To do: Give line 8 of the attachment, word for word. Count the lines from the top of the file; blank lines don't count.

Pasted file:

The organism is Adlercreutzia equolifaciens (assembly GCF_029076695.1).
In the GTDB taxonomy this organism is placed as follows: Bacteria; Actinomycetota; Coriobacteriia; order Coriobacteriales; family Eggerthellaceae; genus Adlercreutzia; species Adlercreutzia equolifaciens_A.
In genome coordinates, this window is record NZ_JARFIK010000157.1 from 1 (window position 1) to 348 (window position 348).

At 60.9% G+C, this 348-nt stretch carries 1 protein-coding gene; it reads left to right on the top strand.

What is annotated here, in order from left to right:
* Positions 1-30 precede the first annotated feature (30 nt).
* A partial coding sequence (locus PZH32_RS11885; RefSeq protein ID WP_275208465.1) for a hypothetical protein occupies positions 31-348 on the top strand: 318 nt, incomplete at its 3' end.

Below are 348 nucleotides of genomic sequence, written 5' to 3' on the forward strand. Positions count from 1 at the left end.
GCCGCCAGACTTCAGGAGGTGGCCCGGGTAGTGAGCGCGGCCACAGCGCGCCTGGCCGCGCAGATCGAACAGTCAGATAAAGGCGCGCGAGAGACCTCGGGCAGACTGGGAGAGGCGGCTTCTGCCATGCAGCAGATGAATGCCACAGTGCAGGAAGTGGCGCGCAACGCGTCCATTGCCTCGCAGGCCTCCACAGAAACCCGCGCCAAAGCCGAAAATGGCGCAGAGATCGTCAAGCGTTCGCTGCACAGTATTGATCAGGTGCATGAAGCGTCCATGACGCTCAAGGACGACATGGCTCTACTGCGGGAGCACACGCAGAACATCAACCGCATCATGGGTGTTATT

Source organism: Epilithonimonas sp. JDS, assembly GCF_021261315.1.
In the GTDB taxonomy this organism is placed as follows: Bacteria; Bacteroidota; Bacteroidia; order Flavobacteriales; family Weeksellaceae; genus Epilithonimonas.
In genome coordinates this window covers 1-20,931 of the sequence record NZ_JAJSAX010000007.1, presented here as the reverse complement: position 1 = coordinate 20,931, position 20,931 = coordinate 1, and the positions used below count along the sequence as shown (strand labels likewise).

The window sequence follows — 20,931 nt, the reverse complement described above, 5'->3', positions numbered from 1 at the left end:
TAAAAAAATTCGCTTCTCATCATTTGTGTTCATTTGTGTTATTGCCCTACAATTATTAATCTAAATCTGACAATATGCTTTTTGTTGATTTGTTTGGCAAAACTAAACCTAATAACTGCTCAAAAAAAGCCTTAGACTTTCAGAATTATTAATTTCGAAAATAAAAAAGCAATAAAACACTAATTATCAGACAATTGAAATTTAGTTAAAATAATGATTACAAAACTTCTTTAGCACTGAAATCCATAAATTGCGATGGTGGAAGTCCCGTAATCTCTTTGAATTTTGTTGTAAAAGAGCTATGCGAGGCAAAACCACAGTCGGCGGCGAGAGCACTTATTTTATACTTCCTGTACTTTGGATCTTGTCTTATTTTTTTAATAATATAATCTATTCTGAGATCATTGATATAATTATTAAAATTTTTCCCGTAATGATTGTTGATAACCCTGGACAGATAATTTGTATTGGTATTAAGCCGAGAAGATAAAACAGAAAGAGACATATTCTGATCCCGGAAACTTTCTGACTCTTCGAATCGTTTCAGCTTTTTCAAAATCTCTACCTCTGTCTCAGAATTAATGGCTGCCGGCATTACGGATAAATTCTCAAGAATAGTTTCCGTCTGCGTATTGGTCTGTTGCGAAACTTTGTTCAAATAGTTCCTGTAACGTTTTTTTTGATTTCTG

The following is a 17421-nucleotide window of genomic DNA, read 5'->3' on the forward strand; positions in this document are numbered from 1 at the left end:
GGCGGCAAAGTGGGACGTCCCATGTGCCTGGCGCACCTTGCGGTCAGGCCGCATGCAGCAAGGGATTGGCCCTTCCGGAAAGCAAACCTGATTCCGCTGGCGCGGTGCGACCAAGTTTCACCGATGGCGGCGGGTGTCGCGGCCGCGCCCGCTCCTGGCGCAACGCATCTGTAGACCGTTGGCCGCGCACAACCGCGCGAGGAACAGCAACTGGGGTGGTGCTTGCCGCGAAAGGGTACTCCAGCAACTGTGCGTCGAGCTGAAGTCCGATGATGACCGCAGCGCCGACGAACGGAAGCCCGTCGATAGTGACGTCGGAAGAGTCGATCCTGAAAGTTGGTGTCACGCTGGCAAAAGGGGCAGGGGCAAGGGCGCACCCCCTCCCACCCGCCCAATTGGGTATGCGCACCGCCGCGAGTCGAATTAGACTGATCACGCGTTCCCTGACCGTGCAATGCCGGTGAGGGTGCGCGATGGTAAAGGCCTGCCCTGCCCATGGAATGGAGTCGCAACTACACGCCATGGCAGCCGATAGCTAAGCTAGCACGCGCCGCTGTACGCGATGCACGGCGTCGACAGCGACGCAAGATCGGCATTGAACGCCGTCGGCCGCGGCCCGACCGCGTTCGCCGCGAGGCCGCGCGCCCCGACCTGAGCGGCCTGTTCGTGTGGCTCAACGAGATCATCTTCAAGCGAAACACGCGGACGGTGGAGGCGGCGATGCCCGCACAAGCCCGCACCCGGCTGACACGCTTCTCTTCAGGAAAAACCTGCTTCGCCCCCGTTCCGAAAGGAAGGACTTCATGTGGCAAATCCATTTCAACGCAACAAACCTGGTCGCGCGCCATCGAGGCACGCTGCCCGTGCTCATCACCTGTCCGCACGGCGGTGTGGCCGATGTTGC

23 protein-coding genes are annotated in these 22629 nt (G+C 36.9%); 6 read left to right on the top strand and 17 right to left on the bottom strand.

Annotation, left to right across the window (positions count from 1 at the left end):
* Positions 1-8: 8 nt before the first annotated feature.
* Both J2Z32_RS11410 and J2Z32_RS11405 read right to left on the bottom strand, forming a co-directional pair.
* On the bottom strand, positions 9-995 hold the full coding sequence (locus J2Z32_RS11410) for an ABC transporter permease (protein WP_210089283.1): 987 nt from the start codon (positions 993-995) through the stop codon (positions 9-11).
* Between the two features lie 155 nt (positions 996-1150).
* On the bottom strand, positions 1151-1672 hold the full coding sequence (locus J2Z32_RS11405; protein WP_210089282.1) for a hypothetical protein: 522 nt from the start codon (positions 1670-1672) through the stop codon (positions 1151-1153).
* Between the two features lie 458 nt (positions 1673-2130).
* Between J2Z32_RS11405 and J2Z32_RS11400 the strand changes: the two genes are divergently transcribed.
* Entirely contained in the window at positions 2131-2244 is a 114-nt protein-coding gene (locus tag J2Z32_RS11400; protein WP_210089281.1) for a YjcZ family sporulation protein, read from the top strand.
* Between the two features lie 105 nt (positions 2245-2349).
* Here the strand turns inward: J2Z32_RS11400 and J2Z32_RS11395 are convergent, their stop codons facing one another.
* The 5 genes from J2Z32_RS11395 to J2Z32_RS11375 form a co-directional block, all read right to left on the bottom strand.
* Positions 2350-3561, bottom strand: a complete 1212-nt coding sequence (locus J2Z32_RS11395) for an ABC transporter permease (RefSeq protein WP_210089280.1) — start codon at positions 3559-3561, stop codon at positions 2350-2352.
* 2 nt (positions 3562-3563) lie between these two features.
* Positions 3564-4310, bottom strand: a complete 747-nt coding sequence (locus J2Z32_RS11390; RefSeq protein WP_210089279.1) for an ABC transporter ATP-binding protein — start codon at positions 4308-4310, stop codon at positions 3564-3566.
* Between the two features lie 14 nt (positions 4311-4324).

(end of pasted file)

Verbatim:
Below are 348 nucleotides of genomic sequence, written 5' to 3' on the forward strand. Positions count from 1 at the left end.